Hats off to all our authors who have been having a great year so far! Our big winner so far this year is Marilyn Dumont’s The Pemmican Eaters, who was awarded this year’s Stephan G. Stephansson Award for Poetry given by the Writers’ Guild of Alberta. This beautiful poetry collection recreates a palpable sense of the Riel Resistance. It evokes the period’s geography, culture, and politics through the eyes of those who experienced the battles as well as Gabriel and Madeleine Dumont, and Louis Riel.
“Dumont’s work is visual and evocative, highlighting recurring symbols and images of a natural world that will be familiar to any dweller of the Prairies . . . The Pemmican Eaters builds off the poet’s earlier work and highlights a writer who has mastered both craft and voice.” — Quill & Quire
“A rollicking poem about the fiddle (‘the first high call of the fiddle bids us dance/baits with its first pluck and saw of the bow/reels us, feet flick — fins to its lure and line’) becomes a statement of cultural pride and defiance — much like The Pemmican Eaters as a whole.” — Toronto Star
Other amazing nominations we're proud to announce:
Alexandra Grigorescu’s Sunburst Award longlist nomination for her eerie and romantic Southern gothic drama, Cauchemar, a gothic drama that unfolds in the Louisiana swamplands. A young woman falls in love with a boat-captain and part-time musician. Her mysterious birth mother comes back into her life, she must confront deadly spirits that haunt the swamp and dark secrets of her past.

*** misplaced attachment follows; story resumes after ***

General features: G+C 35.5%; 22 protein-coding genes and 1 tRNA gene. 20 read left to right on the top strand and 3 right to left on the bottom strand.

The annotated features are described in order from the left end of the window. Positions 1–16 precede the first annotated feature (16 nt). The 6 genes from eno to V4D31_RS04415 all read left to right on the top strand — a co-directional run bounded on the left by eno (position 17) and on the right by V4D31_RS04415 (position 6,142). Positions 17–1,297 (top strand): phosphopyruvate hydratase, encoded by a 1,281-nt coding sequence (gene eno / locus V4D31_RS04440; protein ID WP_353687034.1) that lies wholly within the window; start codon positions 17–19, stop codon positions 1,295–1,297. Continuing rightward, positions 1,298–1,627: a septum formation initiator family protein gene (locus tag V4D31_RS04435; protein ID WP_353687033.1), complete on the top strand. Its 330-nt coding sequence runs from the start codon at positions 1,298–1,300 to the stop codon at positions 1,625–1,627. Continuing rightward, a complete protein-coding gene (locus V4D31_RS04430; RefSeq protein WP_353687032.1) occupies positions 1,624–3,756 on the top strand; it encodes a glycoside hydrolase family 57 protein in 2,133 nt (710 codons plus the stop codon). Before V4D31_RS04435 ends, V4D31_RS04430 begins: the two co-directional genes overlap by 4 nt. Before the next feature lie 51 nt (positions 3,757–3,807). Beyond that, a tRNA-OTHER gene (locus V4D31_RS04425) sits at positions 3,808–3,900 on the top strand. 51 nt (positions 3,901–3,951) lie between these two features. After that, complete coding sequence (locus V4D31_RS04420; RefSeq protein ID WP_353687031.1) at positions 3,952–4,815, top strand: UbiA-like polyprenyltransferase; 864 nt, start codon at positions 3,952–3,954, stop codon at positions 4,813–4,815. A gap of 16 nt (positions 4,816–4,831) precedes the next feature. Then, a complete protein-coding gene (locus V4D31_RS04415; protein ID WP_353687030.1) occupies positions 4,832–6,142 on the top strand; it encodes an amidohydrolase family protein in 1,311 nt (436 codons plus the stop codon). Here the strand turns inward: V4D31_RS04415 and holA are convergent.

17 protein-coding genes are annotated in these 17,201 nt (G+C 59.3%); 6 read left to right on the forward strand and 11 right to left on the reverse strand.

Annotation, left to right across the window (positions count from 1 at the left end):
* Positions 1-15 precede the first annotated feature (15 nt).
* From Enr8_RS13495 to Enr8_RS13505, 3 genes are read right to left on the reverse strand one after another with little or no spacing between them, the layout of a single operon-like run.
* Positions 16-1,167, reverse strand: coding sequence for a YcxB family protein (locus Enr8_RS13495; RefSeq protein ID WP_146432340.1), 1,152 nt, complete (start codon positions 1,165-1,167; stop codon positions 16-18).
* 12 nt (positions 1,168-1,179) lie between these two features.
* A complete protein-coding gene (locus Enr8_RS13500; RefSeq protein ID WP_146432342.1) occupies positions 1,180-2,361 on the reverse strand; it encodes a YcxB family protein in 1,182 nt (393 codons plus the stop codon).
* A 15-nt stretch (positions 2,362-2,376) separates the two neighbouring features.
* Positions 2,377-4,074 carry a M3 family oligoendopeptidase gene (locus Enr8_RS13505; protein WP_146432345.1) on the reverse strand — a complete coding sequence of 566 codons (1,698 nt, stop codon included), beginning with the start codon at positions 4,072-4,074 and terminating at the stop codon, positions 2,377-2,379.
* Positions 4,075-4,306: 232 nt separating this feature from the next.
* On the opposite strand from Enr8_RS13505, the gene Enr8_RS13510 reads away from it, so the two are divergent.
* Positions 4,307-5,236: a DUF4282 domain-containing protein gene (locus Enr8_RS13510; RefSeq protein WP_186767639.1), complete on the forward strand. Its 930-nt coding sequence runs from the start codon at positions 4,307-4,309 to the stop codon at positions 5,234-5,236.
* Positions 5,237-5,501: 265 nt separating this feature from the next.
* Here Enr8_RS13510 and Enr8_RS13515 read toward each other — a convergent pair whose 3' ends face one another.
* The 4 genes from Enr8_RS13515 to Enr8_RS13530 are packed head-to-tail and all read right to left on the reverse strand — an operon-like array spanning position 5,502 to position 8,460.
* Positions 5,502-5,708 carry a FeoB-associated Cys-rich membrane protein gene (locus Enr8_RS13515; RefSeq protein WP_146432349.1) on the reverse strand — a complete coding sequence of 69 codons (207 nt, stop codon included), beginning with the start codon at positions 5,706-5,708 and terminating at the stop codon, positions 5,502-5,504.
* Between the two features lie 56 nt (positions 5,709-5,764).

“Grigorescu applies just the right tonal touch to her macabre subject matter . . . The book is full of riveting prose about complex, fallible characters. I rushed through the final chapter impatient to see how it would all end — and the ambiguous final plot twist cries out for a sequel.” — Quill & Quire
Kevin J. Anderson’s nomination for the Colorado Book Award in the Science Fiction/Fantasy category for Clockwork Lives, a colourful creation that explores the places and the characters that still have a hold on their imagination. Marinda Peake is a woman with a quiet, perfect life in a small village; she long ago gave up on her dreams and ambitions to take care of her ailing father, an alchemist and an inventor. When he dies, he gives Marinda a mysterious inheritance: a blank book that she must fill with other people’s stories — and ultimately her own.
“With captivating illustrations by [Nick] Robles, it is easy to imagine the backdrop of the lives Miranda (and the reader) collects. Fantasy fans will be captivated by this steampunk version of The Canterbury Tales.” — Library Journal, starred review
David R. Boyd’s George Ryga Award shortlist nomination for his honest take on the environment in The Optimistic Environmentalist: Progressing Towards a Greener Future. In a world besieged by bad news about the state of the planet, this book explores the surprising breadth of our success stories – from endangered species brought back from the brink to the growing use of clean renewable energy and the progress we have made in cleaning up our air and water.
“Boyd offers hope and inspiration with The Optimistic Environmentalist, outlining progress that has been and is being made on the environmental front.” — David Suzuki Foundation